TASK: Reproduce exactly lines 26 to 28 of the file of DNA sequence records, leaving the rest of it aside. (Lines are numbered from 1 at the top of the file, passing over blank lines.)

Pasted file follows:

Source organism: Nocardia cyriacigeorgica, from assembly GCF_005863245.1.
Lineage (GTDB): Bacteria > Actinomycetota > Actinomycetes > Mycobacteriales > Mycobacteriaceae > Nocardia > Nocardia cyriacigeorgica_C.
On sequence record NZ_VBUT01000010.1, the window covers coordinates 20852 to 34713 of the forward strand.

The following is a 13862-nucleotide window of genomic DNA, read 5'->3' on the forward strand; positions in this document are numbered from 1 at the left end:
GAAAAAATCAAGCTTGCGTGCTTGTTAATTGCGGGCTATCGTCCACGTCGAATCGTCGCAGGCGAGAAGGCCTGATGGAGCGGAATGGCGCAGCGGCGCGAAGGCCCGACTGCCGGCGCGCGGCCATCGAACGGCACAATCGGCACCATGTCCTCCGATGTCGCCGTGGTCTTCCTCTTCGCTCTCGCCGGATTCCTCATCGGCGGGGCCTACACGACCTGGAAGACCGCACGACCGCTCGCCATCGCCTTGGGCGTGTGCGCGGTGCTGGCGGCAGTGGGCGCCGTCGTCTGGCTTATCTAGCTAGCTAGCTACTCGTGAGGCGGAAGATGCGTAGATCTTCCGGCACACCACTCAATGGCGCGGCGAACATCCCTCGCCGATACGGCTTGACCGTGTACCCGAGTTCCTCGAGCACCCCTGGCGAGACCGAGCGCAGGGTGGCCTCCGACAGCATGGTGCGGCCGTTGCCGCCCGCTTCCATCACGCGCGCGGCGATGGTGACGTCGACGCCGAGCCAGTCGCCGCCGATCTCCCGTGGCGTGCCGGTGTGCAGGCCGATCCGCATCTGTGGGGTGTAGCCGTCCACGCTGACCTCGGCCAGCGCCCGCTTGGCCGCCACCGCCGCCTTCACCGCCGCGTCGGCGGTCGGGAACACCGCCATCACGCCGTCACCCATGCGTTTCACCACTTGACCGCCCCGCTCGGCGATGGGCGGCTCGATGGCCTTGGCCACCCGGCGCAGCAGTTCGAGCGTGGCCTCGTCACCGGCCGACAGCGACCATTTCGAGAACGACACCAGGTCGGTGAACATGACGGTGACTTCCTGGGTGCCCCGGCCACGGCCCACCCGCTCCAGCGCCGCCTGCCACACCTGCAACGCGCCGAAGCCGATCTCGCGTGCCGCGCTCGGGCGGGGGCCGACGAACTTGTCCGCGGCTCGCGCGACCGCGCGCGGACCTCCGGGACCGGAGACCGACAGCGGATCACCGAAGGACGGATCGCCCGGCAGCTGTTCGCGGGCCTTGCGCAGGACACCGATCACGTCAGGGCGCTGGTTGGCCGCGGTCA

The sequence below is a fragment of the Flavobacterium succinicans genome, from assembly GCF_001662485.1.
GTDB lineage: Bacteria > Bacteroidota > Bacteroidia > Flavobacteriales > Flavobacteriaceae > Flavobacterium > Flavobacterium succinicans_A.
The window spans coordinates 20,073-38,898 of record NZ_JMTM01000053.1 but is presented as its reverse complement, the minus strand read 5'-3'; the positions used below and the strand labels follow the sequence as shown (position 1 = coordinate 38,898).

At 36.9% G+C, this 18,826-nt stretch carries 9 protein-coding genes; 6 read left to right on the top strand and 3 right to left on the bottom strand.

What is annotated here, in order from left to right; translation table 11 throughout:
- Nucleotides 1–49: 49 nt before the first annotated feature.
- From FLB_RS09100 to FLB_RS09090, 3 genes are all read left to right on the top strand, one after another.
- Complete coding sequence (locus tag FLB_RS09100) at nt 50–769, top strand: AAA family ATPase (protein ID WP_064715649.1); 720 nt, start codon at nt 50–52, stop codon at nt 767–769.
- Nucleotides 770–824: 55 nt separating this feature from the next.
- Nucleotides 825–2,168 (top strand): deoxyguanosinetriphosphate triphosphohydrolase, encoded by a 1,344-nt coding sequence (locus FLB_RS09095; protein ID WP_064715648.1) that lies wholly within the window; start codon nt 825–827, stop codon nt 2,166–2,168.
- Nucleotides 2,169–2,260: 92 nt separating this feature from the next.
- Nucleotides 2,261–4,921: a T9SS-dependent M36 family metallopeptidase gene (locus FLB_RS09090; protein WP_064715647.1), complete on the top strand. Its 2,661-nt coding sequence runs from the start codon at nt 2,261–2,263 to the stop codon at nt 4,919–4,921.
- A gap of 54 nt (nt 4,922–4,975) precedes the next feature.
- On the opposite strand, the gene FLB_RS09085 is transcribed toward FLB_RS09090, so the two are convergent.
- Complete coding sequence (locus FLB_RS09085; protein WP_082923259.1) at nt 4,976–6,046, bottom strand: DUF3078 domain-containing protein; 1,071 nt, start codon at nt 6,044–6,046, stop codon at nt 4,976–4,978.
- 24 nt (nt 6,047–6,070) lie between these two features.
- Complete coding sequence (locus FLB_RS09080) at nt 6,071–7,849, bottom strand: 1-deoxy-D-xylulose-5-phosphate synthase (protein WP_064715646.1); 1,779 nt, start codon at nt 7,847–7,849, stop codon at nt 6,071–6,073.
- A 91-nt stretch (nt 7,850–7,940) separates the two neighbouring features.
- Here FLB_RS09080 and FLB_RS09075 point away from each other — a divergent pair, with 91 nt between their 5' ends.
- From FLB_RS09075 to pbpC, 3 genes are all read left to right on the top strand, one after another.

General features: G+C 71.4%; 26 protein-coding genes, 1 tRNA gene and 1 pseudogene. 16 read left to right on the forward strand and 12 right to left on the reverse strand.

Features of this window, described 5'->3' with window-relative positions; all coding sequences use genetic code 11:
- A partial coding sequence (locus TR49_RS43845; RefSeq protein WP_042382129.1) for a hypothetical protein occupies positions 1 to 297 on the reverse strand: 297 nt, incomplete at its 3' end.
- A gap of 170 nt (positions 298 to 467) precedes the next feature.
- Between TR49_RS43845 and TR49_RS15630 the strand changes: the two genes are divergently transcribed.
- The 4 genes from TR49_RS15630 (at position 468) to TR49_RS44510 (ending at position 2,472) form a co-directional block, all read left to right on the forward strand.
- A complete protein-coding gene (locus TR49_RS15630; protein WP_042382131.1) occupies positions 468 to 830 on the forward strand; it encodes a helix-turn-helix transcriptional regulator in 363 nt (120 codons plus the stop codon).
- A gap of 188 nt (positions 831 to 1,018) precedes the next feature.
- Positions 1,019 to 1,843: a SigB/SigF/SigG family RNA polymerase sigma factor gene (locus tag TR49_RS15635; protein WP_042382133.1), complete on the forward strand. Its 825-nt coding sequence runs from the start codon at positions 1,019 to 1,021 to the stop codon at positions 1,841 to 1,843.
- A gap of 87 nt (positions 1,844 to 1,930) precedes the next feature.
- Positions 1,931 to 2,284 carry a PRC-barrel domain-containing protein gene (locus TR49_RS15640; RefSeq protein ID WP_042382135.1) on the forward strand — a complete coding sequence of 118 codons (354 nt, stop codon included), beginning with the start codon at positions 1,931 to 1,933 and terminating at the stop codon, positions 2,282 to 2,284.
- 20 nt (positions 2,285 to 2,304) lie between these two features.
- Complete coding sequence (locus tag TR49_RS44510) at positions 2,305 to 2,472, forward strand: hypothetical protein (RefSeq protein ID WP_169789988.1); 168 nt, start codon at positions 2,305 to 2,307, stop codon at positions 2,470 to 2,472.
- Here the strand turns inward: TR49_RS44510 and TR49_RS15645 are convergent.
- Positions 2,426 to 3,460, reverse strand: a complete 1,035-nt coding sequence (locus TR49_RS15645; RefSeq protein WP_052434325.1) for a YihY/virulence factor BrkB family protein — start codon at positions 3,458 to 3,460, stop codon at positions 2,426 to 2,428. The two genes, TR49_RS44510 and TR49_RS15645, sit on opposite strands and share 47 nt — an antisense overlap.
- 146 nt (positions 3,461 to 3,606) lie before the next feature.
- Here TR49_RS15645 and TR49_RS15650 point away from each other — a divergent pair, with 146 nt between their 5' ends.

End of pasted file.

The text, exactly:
General features: G+C 71.4%; 26 protein-coding genes, 1 tRNA gene and 1 pseudogene. 16 read left to right on the forward strand and 12 right to left on the reverse strand.

Features of this window, described 5'->3' with window-relative positions; all coding sequences use genetic code 11:
- A partial coding sequence (locus TR49_RS43845; RefSeq protein WP_042382129.1) for a hypothetical protein occupies positions 1 to 297 on the reverse strand: 297 nt, incomplete at its 3' end.